Why social Autopsy is still very bad for the internet.

Technology and the Internet are constantly evolving and connecting others to people, information, and opinions. With all of the good the Internet has presented, however, the negative corners of the web are also adapting to how the Internet is growing. With every advancement in technology, there’s a new way harassment could happen. This is why, when starting an anti-bullying project, creators should be very aware of the environment they are wading into.i Social Autopsy s the new tool that’s aiming to help with online bullying and harassment. It wants to be a database of every mean thing you’ve ever said online. Digging a bit deeper sheds some light on some alarming things, like the fact that the Social Autopsy founder, Candace Owens, is trying to tackle a problem that she doesn’t understand fully.

As with offline bullying, there’s a lot of different ways someone can bully someone else on the Internet. There’s a lot of nuance that someone who aims to start an anti-bullying company should know before trying to solve the problem. Online bullying can take on many forms. In fact, there are numerous ways someone can be bullied online, especially with the ability to manipulate SEO results and perform reverse lookups. Just a few of the ways someone can be bullied online are:

  • Doxxing, where your personal information that isn’t publically on the Internet is posted online for others to see, on social media, or forums, or message boards.
  • Swatting, where a caller calls the police and reports a horrendous crime taking place either, at your address, or, with you, as the perpetrator, for the intent to have the SWAT team murder you or a member of your family, or scare you. Usually, these calls are made via VOIP, so a number will be harder to trace. The caller may even pose as a very concerned anonymous tipper, saying they are worried, when in reality all they want to do is either kill you or scare you really badly.
  • Misrepresentation. With the ability to create profiles at whim online, anyone could pretend to be you and say nasty slurs or murderous threats that leave a false footprint of your online conduct.
  • SEO manipulation. With the vast ability of blogs now and other platforms, people can write untrue statements about their target, provide fake screenshots, and make that untrue post appear at the top of Google searches with your name.

Online harassment is dependent on the tools used. The harassment happens because the tool allows for the harassment, something that Owens has not fully looked into or considered before trying to make Social Autopsy.

The Kickstarter, now suspended, explains more about what Social Autopsy is and what it will do. It wants to be a database of every negative thing you’ve ever said online. Some Twitter users and commenters have even described it as a weird dystopian snitching website.

“Let’s instead help them magnify those freedoms. Let’s launch a database where we capture them exercising those rights and create digital records for them that anyone can access,” the Kickstarter says referring to consequences regarding freedom the Internet provides. This online database will tie you to what you say online, but not how you say it. This is a very important thing to note when we’re talking about online harassment, but Owens has a narrow view of the problem she’s trying to tackle, at best. Her Kickstarter page illustrates a little bit of her scope of the situation:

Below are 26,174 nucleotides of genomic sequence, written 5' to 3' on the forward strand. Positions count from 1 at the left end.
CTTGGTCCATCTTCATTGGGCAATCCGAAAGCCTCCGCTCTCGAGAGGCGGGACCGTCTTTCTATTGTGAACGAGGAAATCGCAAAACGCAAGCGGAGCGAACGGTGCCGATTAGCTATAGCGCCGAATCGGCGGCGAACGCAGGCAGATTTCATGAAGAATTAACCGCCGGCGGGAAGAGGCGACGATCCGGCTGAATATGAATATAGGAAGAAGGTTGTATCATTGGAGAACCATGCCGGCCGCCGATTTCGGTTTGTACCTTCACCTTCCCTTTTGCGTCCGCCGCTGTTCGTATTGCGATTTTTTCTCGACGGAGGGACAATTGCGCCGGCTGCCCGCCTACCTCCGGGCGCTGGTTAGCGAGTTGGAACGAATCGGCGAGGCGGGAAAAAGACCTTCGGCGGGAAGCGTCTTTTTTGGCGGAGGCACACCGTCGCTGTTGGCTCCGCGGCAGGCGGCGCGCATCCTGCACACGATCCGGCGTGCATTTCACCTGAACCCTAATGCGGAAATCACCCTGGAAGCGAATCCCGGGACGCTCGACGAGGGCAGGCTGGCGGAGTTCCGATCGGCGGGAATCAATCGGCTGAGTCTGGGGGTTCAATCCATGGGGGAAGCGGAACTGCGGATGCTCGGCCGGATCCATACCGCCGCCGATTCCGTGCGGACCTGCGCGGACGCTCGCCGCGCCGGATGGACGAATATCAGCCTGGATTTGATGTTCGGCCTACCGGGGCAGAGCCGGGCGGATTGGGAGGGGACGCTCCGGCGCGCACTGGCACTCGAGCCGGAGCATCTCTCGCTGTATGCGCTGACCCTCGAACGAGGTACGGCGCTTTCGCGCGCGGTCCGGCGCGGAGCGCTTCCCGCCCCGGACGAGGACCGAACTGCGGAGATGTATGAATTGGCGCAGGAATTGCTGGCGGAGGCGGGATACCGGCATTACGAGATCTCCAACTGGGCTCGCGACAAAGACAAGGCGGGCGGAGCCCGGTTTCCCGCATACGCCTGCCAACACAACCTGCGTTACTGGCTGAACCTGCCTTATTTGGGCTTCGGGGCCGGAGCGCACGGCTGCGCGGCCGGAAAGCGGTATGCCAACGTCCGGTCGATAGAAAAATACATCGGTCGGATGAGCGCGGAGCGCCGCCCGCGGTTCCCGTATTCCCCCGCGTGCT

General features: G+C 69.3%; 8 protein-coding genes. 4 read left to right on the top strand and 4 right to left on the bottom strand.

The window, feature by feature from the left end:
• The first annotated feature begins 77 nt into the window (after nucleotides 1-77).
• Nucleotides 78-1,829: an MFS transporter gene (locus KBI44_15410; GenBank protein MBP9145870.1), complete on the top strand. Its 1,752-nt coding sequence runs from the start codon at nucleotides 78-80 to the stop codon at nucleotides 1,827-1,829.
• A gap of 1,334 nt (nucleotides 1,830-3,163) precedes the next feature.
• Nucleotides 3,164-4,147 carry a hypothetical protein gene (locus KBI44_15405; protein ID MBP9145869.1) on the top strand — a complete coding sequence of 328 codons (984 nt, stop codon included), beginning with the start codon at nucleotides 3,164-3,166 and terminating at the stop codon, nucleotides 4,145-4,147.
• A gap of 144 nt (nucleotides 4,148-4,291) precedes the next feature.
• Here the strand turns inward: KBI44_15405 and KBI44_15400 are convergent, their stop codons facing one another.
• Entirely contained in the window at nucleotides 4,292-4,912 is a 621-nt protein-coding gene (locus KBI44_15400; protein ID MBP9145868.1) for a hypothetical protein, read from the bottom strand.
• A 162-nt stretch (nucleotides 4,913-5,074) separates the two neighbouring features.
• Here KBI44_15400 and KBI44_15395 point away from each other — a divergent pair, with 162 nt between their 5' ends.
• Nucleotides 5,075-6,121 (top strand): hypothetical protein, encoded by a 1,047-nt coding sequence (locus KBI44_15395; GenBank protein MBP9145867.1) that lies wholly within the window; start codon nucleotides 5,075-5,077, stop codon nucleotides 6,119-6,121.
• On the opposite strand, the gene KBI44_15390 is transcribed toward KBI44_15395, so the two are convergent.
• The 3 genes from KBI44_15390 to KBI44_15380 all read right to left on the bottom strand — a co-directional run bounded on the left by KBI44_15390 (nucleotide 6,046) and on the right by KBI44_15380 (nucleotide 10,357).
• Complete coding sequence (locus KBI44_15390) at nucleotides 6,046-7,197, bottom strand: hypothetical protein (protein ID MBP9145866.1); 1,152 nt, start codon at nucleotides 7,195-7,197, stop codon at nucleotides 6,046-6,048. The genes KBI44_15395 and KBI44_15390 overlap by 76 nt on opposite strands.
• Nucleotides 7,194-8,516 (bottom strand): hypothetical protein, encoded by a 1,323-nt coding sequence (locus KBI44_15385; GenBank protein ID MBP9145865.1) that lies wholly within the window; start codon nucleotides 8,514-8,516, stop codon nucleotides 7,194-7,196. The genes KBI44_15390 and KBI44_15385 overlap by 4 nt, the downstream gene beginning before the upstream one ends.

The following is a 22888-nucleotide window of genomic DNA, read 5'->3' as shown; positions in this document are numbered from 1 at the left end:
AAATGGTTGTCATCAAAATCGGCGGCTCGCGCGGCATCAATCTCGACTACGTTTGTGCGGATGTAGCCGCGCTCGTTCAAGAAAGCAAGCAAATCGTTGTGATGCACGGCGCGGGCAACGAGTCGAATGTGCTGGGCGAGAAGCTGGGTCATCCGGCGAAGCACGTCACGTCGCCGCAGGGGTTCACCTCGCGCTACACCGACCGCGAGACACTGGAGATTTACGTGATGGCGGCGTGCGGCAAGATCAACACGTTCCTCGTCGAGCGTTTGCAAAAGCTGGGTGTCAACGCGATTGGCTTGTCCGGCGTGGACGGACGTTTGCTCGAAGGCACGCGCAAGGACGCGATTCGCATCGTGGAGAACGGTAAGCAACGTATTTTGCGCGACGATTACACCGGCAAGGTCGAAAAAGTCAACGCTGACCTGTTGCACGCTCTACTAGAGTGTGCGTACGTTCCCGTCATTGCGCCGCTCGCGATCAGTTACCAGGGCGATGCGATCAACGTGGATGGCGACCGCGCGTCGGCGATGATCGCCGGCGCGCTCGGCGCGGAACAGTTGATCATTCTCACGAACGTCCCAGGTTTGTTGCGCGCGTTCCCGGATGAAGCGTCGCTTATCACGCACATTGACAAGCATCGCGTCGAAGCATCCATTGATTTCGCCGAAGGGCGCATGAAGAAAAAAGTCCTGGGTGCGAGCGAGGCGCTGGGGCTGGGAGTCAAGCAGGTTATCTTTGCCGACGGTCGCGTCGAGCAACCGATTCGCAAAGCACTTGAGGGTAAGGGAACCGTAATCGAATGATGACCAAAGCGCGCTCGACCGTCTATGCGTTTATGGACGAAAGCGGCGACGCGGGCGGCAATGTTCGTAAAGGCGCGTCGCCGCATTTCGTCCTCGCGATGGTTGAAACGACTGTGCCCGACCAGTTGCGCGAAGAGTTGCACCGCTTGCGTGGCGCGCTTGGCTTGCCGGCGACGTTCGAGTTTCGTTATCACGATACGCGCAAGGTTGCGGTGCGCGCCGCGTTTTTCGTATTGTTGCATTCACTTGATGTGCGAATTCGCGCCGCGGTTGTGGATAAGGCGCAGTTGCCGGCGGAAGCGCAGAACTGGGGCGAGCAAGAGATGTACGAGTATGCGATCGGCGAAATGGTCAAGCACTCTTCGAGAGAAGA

Important to note: We do not allow any commenting on our site because we do not want to host a platform for any bullying ourselves. Our database also cannot be searched by keyword (i.e., homophobia, racism, etc) which means a self-proclaimed vigilante would be unable to round up a specified group of online offenders.

Funding for this project was suspended by Kickstarter on April 14, 2016 with $4,244 pledged of their $75,000 goal but Owens is still trying to seek venture capital for her project even though the Social Autopsy website can be exploited as is and has not been launched yet. Owens says it’s a pictorial database, and users can’t search via keywords, but she’s missing the point. Using Google, anyone can look through the database and do a reverse image lookup of anyone and find them online when they may not even want to be discovered or targeted.

The site’s security isn’t the only problem. The Social Autopsy database has a problem all by itself, and that’s providing context. Using the exploit with Google, I was able to lookup three people already in the database. I found two males and a female. The only thing that’s listed on their Social Autopsy profiles is the hashtag, #Caitlyn Jenner, under a picture of the offender without any clues as to why that could be considered bullying. If anyone were to find these people and look at the offensive content there would not be clear context to go with the offense. I was able to find their Facebook profiles and schools and addresses in a matter of minutes with a reverse image search tool, as well.